The Valette family had been an important one in France for many generations, various members having accompanied the Kings of France in the First, Second, Fourth, Fifth and Sixth Crusades. Jean Parisot’s grandfather, Bernard de Valette, was a Knight and King’s Orderly, and his father Guillot was a Chevalier de France. Jean Parisot was a distant cousin (through their mutual ancestor Almaric de Valette) of Jean Louis de Nogaret de La Valette, first Duke of Epernon.
Little is known about Valette’s early life, although he was present during the Great Siege of Rhodes in 1523, and accompanied Grand Master Philippe Villiers de L’Isle-Adam, after the Order’s expulsion from Rhodes by the Ottoman Turks under Sultan Suleiman the Magnificent.
Rise Within the Order
In 1538, while on Malta, Valette was sentenced to four months in a guva (a hole in the ground) on Gozo for nearly beating a layman to death, and he was subsequently exiled to Tripoli for two years to serve as military governor. Upon his return he was punished again for bringing a nigro slave not liable for servitude. In 1541 he was captured and made a galley slave for a year by Barbary pirates under the command of Turgut Reis. In 1554 Valette was elected Captain General of the Order’s galleys. This was a great honour to the Langue of Provence, as throughout most of the Order’s history, the position of Grand Admiral was usually held by a Knight Grand Cross of the Italian Langue. In that capacity he won a name that stood conspicuous in that age of great sea captains, and was held in the same regard as the Chevalier Mathurin Romegas – one of the greatest Christian maritime commanders of the age. In fact both sides had extremely talented sailors. If Valette, Romegas and Juan de Austria could be considered the best commanders that the Christian forces could bring to the sea, the forces of Islam were able to call on the equally outstanding maritime and leadership skills of admirals such as Barbarossa and Dragut. In 1557, upon the death of Grand Master Claude de la Sengle, the Knights, mindful of the attack that was sure to come, elected Valette to be Grand Master.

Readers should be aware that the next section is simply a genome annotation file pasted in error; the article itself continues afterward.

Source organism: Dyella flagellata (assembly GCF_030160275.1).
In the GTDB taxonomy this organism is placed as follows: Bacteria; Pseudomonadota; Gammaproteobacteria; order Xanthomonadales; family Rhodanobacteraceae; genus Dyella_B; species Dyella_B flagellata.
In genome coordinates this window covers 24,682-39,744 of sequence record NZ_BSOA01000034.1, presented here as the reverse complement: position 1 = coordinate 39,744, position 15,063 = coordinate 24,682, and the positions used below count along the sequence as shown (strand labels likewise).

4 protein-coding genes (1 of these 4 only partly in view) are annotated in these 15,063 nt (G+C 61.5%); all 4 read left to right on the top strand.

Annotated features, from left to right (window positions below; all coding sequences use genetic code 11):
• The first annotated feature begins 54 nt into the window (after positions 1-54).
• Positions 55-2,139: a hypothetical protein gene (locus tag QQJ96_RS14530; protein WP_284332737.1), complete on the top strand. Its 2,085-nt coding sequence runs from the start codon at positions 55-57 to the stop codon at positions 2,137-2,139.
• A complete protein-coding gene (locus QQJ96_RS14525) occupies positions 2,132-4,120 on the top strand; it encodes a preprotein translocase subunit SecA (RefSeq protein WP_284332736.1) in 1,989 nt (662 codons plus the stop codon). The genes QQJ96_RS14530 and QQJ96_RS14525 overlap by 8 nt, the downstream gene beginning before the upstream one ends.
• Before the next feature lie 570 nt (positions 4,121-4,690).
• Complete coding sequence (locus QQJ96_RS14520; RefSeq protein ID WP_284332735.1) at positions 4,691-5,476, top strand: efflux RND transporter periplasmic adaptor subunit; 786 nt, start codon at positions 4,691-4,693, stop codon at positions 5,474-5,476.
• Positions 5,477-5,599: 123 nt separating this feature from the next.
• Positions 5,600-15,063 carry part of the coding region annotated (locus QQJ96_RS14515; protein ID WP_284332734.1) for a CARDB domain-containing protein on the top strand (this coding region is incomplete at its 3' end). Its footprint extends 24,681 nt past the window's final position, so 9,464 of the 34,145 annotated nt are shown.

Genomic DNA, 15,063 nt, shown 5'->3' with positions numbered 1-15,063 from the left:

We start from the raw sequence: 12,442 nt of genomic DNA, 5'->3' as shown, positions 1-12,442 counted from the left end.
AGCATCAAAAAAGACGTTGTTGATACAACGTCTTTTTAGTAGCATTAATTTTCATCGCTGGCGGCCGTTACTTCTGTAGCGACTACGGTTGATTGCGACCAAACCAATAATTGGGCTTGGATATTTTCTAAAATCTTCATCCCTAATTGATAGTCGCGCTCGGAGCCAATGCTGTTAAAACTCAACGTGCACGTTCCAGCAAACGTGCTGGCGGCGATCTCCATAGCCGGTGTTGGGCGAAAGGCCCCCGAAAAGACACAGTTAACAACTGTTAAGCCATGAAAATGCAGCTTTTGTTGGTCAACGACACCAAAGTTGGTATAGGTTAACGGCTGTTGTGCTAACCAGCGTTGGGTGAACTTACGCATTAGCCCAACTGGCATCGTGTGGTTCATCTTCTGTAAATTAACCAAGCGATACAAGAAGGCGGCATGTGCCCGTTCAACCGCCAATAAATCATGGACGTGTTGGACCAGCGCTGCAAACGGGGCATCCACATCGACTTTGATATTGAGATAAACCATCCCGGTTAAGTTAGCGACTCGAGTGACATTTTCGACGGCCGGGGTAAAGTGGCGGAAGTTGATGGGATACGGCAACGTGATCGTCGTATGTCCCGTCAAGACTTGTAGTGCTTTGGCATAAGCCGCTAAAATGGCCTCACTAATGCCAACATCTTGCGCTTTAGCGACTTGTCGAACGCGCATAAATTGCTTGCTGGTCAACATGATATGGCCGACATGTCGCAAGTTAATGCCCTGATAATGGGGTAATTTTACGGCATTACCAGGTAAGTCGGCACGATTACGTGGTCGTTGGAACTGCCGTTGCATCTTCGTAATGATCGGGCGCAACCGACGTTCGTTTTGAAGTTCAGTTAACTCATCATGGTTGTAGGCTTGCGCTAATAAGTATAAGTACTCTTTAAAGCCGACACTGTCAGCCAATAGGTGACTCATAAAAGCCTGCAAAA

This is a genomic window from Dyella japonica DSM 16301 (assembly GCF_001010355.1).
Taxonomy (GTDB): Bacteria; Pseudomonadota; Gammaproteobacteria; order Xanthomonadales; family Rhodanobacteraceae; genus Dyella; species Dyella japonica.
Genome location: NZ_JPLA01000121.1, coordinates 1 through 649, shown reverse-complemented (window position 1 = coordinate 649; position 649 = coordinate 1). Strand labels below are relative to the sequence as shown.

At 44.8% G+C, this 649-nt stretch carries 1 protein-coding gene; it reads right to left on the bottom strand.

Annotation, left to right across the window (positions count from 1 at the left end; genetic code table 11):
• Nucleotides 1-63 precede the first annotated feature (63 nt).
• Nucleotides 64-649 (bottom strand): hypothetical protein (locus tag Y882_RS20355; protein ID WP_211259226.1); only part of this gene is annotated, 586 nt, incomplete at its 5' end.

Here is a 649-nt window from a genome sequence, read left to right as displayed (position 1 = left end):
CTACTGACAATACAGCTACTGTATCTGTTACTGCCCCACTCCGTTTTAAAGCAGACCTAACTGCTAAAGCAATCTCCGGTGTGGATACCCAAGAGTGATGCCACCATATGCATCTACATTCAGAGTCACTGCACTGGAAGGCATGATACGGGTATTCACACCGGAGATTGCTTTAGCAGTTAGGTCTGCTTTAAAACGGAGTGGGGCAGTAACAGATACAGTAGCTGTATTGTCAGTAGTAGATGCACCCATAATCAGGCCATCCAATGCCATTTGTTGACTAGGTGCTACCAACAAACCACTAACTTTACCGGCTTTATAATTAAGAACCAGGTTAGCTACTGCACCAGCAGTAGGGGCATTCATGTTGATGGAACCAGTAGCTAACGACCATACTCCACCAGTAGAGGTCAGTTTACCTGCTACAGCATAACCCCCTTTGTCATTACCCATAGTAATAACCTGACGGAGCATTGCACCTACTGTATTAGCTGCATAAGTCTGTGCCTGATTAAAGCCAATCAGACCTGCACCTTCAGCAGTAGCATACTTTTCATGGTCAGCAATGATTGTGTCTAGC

Siege of Malta
He fought and successfully repulsed the Turks at the Great Siege of Malta (1565), in which the vastly outnumbered Christians held out for over 3 months against an Ottoman force containing no less than 30,000 soldiers, including the notorious Janissaries, as well as the Sultan’s prized fleet of some 40 warships. The desperate battle, which saw the reduction of Fort St. Elmo, was one of immense brutality, and is regarded as one the most famous and desperate sieges of all time. As a result of the Order’s victory he gained much prestige in Europe, but he declined the offer of a cardinal’s hat in order to maintain independence from the papacy. This has been portrayed to his sense of modesty and his humility as a warrior monk. However, it has often been overlooked that as a Grand Master of the Order, he automatically had the same precedence as the most junior Cardinal within the Church and enjoyed a Cardinal’s distinction without being involved in the internal politics of the Holy See. Even from its beginnings, the Grand Master of the Order owed allegiance only to the Pope, and to this day is recognised as the head of an Order which has diplomatic recognition with the United Nations and 100 other countries.